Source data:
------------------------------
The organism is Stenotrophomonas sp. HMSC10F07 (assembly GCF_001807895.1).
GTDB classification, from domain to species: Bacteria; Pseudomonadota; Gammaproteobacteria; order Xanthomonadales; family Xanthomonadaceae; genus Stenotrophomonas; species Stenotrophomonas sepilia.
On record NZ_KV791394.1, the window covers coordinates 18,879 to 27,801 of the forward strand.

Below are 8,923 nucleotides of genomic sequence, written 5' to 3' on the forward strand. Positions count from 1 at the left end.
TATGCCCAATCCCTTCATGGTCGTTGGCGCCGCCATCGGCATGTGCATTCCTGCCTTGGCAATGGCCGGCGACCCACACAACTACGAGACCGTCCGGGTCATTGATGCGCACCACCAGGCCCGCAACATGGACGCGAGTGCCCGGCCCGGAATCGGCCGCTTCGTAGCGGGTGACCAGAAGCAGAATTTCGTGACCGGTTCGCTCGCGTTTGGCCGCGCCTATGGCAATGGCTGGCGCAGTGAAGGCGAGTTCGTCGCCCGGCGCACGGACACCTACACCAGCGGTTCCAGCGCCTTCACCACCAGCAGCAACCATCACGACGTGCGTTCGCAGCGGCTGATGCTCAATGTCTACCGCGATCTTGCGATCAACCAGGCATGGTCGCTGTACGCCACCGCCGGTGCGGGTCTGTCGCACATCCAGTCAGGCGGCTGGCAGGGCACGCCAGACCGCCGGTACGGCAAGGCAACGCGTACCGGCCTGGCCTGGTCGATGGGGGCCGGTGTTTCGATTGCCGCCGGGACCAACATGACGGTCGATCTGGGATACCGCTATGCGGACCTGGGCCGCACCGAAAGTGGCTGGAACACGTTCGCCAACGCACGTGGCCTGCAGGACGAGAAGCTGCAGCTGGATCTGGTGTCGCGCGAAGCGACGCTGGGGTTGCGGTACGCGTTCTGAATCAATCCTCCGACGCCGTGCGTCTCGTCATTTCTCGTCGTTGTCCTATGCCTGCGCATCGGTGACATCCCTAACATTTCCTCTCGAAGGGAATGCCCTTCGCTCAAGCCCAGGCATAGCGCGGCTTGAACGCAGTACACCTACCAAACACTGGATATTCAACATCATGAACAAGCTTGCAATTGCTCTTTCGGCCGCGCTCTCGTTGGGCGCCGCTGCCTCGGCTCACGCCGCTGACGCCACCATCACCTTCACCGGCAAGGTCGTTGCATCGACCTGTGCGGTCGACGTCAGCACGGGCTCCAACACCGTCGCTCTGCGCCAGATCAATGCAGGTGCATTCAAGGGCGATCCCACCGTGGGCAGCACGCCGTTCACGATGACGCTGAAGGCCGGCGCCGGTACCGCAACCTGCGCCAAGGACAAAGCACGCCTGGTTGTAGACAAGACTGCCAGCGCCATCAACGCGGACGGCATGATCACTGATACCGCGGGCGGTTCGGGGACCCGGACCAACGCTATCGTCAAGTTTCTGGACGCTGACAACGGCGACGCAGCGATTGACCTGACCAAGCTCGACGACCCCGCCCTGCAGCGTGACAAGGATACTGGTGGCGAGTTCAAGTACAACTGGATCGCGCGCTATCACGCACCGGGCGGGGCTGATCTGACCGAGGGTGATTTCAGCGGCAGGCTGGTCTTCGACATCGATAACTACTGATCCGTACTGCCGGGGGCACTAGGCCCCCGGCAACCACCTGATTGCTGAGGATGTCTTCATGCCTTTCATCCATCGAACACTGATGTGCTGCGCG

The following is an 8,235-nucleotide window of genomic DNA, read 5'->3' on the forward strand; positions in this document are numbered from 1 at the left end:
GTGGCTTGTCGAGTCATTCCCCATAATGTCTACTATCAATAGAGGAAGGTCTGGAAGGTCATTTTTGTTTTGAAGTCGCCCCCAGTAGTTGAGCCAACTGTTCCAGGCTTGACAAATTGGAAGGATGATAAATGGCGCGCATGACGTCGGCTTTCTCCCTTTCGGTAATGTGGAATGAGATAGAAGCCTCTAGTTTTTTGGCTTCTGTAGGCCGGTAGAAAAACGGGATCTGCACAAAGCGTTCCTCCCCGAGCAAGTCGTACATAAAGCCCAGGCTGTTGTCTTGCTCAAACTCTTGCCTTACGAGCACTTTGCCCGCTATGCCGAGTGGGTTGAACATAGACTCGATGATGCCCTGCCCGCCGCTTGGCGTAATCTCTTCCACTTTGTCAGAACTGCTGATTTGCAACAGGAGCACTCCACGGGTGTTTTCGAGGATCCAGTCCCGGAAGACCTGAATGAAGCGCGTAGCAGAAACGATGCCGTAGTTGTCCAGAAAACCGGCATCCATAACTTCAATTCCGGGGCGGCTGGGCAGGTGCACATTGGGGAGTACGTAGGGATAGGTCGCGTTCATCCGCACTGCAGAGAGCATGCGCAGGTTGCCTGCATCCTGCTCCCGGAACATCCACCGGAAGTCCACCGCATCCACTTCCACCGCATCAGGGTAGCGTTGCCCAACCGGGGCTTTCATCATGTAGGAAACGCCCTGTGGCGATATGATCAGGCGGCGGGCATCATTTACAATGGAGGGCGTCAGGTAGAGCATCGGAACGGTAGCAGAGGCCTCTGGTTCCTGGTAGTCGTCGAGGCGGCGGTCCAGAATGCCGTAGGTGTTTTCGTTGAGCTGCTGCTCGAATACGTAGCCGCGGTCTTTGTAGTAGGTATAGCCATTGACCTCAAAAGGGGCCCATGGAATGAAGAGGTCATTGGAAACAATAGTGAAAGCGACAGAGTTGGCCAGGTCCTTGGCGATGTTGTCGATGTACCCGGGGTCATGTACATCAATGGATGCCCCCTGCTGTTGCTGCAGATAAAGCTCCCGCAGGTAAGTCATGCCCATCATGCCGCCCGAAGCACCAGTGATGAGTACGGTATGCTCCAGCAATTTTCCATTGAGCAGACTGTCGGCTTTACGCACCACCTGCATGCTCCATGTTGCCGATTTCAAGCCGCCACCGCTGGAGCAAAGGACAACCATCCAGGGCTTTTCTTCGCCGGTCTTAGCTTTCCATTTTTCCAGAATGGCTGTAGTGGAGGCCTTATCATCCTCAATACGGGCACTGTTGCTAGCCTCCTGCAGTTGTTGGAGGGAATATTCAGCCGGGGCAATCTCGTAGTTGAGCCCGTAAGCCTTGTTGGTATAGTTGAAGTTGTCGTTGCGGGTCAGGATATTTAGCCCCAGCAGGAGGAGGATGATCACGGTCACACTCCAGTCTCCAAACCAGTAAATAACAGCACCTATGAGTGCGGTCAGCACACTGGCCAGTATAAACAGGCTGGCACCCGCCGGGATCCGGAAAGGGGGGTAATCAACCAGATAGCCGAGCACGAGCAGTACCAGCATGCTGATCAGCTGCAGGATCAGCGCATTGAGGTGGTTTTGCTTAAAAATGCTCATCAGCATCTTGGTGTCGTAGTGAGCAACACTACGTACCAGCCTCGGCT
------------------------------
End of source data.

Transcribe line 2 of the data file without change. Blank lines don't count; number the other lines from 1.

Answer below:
GTDB classification, from domain to species: Bacteria; Pseudomonadota; Gammaproteobacteria; order Xanthomonadales; family Xanthomonadaceae; genus Stenotrophomonas; species Stenotrophomonas sepilia.